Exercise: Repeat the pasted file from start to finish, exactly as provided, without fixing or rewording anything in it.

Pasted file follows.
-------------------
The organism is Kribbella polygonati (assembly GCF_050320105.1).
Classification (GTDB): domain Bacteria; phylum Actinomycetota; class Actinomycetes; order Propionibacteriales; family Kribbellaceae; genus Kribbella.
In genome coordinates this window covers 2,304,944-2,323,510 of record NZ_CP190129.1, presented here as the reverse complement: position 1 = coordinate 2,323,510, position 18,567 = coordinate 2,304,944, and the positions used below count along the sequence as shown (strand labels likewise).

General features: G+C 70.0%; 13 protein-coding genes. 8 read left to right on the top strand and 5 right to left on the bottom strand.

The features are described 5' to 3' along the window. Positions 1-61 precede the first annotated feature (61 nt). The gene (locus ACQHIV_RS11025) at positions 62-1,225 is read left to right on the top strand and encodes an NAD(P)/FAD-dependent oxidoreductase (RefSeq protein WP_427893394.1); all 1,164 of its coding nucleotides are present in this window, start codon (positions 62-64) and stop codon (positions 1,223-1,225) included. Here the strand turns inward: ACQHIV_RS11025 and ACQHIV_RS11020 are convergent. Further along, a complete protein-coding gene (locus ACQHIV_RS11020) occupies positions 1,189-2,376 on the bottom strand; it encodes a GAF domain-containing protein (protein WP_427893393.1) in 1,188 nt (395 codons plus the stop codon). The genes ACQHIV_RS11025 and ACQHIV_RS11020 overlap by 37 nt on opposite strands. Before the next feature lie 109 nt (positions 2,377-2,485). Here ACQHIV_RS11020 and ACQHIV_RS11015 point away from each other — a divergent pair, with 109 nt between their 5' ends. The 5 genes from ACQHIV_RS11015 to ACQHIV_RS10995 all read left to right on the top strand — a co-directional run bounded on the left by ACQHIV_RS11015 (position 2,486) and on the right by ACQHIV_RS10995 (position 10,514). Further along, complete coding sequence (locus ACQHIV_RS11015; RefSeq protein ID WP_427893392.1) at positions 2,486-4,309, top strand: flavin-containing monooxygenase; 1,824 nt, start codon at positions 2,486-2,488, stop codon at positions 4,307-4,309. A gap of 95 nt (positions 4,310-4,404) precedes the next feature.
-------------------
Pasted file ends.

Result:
The organism is Kribbella polygonati (assembly GCF_050320105.1).
Classification (GTDB): domain Bacteria; phylum Actinomycetota; class Actinomycetes; order Propionibacteriales; family Kribbellaceae; genus Kribbella.
In genome coordinates this window covers 2,304,944-2,323,510 of record NZ_CP190129.1, presented here as the reverse complement: position 1 = coordinate 2,323,510, position 18,567 = coordinate 2,304,944, and the positions used below count along the sequence as shown (strand labels likewise).

General features: G+C 70.0%; 13 protein-coding genes. 8 read left to right on the top strand and 5 right to left on the bottom strand.

The features are described 5' to 3' along the window. Positions 1-61 precede the first annotated feature (61 nt). The gene (locus ACQHIV_RS11025) at positions 62-1,225 is read left to right on the top strand and encodes an NAD(P)/FAD-dependent oxidoreductase (RefSeq protein WP_427893394.1); all 1,164 of its coding nucleotides are present in this window, start codon (positions 62-64) and stop codon (positions 1,223-1,225) included. Here the strand turns inward: ACQHIV_RS11025 and ACQHIV_RS11020 are convergent. Further along, a complete protein-coding gene (locus ACQHIV_RS11020) occupies positions 1,189-2,376 on the bottom strand; it encodes a GAF domain-containing protein (protein WP_427893393.1) in 1,188 nt (395 codons plus the stop codon). The genes ACQHIV_RS11025 and ACQHIV_RS11020 overlap by 37 nt on opposite strands. Before the next feature lie 109 nt (positions 2,377-2,485). Here ACQHIV_RS11020 and ACQHIV_RS11015 point away from each other — a divergent pair, with 109 nt between their 5' ends. The 5 genes from ACQHIV_RS11015 to ACQHIV_RS10995 all read left to right on the top strand — a co-directional run bounded on the left by ACQHIV_RS11015 (position 2,486) and on the right by ACQHIV_RS10995 (position 10,514). Further along, complete coding sequence (locus ACQHIV_RS11015; RefSeq protein ID WP_427893392.1) at positions 2,486-4,309, top strand: flavin-containing monooxygenase; 1,824 nt, start codon at positions 2,486-2,488, stop codon at positions 4,307-4,309. A gap of 95 nt (positions 4,310-4,404) precedes the next feature.